County commissioners to review controversial W/J Ranch in new year | AspenTimes.com

County commissioners to review controversial W/J Ranch in new year

Allyn HarveyAspen Times Staff Writer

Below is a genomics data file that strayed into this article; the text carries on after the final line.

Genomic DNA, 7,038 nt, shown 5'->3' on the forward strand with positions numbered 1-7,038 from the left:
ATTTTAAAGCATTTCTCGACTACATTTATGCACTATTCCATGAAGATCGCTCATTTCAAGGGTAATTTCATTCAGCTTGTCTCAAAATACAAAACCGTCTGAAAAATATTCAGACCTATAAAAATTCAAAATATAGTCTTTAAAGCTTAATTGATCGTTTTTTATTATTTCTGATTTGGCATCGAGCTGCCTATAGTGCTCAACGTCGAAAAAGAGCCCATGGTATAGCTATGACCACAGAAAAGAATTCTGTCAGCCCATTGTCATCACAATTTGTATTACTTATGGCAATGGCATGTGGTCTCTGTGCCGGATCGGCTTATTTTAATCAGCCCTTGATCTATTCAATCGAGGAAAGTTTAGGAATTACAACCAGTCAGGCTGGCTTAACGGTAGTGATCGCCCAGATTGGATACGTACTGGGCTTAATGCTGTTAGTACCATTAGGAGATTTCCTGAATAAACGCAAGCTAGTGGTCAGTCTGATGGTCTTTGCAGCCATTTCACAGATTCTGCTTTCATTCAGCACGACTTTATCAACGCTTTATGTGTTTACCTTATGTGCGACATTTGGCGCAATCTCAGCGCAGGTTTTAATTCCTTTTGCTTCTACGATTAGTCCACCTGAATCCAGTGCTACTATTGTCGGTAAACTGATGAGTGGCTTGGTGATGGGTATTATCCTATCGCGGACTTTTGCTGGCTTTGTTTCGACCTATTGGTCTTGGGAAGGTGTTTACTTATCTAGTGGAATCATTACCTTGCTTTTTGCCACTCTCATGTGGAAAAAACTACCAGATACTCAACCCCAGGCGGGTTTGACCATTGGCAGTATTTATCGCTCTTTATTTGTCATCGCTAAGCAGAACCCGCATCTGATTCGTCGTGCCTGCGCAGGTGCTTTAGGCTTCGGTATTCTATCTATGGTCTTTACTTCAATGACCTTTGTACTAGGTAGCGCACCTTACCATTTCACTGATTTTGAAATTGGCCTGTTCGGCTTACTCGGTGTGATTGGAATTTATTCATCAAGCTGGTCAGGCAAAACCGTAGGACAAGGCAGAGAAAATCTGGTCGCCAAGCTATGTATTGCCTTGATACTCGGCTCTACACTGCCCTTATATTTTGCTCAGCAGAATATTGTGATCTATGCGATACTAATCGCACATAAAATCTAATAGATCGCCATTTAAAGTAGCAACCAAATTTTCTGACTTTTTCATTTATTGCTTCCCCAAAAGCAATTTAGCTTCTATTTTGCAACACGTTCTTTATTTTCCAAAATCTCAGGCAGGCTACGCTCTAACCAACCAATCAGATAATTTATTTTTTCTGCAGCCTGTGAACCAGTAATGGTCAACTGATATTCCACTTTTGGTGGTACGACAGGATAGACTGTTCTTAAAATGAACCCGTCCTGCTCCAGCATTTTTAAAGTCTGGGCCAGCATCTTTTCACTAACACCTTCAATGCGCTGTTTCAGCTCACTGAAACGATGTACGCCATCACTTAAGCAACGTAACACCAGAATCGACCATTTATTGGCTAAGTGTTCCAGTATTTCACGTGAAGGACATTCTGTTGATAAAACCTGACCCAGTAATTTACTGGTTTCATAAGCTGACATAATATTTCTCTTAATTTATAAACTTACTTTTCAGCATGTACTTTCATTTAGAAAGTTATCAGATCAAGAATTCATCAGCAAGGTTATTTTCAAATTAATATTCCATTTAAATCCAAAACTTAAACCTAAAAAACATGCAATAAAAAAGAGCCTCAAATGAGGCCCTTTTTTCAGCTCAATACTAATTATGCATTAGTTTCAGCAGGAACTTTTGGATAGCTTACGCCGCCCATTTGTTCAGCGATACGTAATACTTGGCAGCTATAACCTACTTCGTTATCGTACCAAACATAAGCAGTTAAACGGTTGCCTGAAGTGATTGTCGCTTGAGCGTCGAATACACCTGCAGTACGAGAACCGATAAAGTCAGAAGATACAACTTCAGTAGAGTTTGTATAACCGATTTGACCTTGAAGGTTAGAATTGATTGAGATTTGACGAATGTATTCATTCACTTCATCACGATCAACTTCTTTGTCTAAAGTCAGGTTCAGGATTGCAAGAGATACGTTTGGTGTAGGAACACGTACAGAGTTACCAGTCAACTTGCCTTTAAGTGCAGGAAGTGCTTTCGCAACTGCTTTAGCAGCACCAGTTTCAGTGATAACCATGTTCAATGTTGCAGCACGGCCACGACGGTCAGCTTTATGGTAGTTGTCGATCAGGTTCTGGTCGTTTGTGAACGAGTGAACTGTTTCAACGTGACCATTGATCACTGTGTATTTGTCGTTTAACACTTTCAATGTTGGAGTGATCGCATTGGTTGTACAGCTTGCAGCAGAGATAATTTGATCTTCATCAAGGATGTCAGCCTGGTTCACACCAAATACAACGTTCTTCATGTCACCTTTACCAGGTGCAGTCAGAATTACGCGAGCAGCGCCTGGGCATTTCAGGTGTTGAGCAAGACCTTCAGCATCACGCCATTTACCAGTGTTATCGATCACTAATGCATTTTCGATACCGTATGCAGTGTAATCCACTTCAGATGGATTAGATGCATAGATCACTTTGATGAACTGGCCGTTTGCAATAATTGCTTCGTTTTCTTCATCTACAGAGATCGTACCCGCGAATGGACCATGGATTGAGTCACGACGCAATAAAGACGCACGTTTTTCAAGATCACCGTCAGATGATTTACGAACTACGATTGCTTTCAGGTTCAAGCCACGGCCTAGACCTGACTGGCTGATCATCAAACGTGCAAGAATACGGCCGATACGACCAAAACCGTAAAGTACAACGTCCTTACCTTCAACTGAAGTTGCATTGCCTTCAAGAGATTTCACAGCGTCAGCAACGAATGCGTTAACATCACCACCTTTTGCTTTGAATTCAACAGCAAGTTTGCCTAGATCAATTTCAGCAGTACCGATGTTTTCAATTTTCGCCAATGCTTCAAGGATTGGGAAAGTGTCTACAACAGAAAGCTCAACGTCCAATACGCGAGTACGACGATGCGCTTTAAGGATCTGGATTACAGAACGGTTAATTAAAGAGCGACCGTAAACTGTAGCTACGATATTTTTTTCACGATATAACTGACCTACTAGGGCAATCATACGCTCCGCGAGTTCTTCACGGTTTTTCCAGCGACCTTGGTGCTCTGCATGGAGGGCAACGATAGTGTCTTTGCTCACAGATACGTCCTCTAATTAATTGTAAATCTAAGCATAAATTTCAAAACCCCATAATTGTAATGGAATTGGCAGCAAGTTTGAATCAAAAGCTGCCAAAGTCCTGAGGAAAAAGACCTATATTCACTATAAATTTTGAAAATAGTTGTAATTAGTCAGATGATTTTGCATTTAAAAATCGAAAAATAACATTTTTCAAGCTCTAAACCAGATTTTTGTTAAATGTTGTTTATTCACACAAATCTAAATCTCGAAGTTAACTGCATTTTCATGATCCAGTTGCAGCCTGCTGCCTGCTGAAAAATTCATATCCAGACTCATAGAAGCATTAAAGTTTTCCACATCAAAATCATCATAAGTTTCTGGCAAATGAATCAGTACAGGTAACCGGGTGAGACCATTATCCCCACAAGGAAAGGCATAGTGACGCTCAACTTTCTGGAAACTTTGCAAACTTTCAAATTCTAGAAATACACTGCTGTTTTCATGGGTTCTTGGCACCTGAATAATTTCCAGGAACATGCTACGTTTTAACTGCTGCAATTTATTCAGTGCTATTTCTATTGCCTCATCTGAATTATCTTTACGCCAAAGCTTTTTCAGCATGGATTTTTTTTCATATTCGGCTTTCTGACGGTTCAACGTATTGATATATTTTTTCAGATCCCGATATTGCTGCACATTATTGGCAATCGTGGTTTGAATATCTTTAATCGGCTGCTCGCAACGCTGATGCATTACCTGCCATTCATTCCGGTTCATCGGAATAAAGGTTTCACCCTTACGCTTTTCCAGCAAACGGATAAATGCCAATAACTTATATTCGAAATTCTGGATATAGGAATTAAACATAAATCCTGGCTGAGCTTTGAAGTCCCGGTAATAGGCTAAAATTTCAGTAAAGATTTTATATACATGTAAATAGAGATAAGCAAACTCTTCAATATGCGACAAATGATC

After several months of delays, the latest owner of the W/J Ranch is scheduled to pitch his development plans to the Pitkin County commissioners.And if history is any hint, the hearing in the next month or so will be emotional, controversial and perhaps include threats and shouts.The W/J Ranch is a 235-acre property that straddles the line between the tiny McClain Flats neighborhood and the less homogeneous Woody Creek neighborhood.For decades it was owned and operated as a working ranch and rodeo grounds. But the last three owners have been trying, with varied success, to turn it into a residential enclave since the 1980s.Currently the ranch is home to 62 owner-occupied affordable housing units, most of which were built without permits by former owner Wink Jaffee.In 1998, owner John Musick proposed a 778-unit project that proved especially controversial. The county commissioners voted unanimously in a heated meeting to deny Musick’s application, prompting him to print up hundreds of “deeds” and give them away in front of the post office in Aspen to prospective buyers.The county responded by downzoning the entire ranch from an affordable housing designation, which theoretically allowed all the units for which Musick was asking, to a residential classification that permits just one house on every 20 acres.Musick’s deed ploy proved unsuccessful, and he was eventually bought out by Lowe W/J, a subsidiary of a large Los Angeles developer.Lowe W/J, managed locally by Jim DeFrancia, first submitted an application in 2000 to build more than 150 units of free market and affordable housing. The application was withdrawn after it was sharply criticized and recommended for denial by the county planning and zoning commission.The latest proposal asks for 28 units of affordable housing and 12 free-market homes with caretaker units. Last May, the P&Z recommended the county commissioners deny the application, but with considerably more reluctance than in the past.”It was a compelling presentation by the applicant,” Planning and Zoning member Joe Krabacher said after the May hearing. “Had they had the zoning, they might have gotten the green light.”DeFrancia told The Aspen Times last week that he likes his chances for approval in spite of the property’s troubled history with the county government.”We have really gone a long way to clean up the mess out there that John Musick left,” he said, including paying off about $1.5 million in unpaid bills to local companies and conferring long-promised trail easements to the county.Lowe W/J has also settled with Musick’s creditors in order to free the property from potential liens.”We like to think that, one, we’re going to be recognized for that work, and, two, that we’ve put together a good plan that’s in the public interest,” DeFrancia said.The application, which asks for the property to be rezoned to allow the development, will face stiff opposition from neighbors on either side.They argue that most of the development rights that go with the W/J Ranch were surrendered in 1989 when the existing affordable housing was given a post-construction approval by the county.The application has also been recommended for denial by the county community development department. Lance Clarke, the development’s deputy director, has compiled a long list of reasons the latest proposal is out of synch with the county’s land-use code and philosophies, and the citizen-generated master plans that apply to the proposal.Nevertheless, the current board of county commissioners is the most development-friendly in memory, demonstrating in recent months that it is very open to proposals that don’t fit in with the county’s established planning goals.”We have not made any changes to the plan,” DeFrancia said. “But we have done more homework and beefed up our arguments about how this fits in the master plans.”A Jan. 14 hearing is expected to open the issue, but it is expected to be continued until a meeting on Feb. 4, when all five commissioners can be present.[Allyn Harvey’s e-mail address is aharvey@aspentimes.com]

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